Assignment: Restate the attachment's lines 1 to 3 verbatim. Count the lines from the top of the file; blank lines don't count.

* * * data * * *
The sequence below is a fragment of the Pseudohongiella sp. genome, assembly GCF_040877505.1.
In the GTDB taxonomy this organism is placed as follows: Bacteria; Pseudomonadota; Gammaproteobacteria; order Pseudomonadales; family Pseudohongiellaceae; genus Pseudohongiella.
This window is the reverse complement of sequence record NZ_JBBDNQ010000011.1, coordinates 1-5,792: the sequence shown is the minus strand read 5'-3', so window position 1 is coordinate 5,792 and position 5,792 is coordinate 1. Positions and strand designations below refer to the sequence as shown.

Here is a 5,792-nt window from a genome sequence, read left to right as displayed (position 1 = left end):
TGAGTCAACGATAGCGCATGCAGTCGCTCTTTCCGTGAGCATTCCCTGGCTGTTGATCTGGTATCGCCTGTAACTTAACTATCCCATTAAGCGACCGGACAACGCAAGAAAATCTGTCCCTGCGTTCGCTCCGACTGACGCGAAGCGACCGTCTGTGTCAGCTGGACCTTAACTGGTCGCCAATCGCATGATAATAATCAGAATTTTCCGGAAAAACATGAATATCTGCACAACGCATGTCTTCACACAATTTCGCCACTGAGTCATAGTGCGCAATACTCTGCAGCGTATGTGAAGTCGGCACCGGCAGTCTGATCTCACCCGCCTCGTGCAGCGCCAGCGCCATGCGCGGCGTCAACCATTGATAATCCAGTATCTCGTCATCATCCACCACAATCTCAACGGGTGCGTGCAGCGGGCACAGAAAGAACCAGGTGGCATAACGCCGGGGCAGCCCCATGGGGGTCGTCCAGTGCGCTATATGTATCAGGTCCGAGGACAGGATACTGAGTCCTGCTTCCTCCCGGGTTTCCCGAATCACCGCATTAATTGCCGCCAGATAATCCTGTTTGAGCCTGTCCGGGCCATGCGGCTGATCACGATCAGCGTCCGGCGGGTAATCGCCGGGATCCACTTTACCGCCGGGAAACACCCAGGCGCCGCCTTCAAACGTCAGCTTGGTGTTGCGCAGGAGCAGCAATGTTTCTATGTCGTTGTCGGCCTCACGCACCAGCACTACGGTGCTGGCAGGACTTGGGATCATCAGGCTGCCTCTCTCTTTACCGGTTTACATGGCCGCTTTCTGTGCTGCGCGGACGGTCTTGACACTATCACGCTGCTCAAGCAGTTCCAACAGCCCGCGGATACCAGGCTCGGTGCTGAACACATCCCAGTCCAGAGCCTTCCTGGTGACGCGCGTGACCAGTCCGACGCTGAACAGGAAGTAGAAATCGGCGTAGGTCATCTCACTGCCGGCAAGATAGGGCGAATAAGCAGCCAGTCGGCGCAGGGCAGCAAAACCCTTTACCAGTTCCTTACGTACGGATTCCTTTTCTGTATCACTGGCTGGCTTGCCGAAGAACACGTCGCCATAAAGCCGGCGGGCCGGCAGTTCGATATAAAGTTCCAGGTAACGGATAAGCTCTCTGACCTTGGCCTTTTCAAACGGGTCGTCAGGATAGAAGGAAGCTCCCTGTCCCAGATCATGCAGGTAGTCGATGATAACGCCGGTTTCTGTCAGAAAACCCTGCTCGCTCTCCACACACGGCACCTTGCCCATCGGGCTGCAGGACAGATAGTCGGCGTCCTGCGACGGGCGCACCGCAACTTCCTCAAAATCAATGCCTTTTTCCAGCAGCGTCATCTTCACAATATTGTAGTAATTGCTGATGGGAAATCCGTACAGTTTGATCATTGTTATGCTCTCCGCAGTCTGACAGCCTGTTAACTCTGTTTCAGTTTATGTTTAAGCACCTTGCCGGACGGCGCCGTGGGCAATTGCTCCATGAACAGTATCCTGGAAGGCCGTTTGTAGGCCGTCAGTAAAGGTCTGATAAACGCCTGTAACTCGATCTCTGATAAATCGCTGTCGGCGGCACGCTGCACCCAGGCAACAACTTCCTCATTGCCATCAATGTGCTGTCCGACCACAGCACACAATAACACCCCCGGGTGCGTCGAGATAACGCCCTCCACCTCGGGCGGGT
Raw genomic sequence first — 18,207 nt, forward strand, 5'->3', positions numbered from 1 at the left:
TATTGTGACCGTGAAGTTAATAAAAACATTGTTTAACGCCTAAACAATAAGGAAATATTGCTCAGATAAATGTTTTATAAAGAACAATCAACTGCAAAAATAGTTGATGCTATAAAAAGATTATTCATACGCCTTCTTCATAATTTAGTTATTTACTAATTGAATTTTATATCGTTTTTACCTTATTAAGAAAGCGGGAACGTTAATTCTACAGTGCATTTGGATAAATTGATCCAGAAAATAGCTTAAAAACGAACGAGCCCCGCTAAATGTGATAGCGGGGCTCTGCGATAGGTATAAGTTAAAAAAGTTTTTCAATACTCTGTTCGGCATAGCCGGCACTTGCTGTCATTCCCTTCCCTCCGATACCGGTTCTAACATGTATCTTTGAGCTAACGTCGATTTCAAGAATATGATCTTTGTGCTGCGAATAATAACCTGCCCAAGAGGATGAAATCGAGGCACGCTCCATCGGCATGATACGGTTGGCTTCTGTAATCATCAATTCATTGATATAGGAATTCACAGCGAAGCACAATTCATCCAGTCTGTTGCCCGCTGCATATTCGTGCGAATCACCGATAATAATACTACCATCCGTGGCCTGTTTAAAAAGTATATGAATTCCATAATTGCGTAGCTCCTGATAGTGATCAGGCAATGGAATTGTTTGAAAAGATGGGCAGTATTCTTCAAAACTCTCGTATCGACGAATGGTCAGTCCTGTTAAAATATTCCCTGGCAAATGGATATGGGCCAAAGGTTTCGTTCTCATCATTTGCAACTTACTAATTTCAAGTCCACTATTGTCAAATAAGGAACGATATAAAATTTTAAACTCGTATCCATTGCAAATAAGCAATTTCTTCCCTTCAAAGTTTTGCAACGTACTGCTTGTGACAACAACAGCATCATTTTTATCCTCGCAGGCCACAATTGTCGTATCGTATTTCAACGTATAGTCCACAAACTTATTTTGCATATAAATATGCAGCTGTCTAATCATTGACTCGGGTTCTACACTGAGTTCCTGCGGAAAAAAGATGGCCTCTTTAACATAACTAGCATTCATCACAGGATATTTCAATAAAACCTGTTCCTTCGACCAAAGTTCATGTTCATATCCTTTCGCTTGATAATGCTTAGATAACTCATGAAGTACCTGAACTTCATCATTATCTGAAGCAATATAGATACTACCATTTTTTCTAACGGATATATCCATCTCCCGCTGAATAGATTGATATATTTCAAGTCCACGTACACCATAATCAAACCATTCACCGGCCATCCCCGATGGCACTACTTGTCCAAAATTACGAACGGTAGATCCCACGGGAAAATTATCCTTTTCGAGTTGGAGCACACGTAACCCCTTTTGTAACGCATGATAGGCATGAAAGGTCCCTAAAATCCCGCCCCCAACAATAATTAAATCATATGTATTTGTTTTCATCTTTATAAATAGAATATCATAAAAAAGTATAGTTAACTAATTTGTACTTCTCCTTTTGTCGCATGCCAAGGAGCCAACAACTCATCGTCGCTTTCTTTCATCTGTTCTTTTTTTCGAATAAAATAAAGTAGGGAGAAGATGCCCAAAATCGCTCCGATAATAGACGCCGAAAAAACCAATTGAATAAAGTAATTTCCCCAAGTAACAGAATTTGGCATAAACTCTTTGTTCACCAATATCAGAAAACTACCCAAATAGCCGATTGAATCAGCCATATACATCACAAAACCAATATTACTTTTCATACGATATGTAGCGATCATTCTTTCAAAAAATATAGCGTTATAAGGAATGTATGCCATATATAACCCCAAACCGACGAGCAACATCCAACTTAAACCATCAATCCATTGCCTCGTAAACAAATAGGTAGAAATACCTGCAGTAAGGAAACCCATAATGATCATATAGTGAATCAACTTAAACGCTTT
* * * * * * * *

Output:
The sequence below is a fragment of the Pseudohongiella sp. genome, assembly GCF_040877505.1.
In the GTDB taxonomy this organism is placed as follows: Bacteria; Pseudomonadota; Gammaproteobacteria; order Pseudomonadales; family Pseudohongiellaceae; genus Pseudohongiella.
This window is the reverse complement of sequence record NZ_JBBDNQ010000011.1, coordinates 1-5,792: the sequence shown is the minus strand read 5'-3', so window position 1 is coordinate 5,792 and position 5,792 is coordinate 1. Positions and strand designations below refer to the sequence as shown.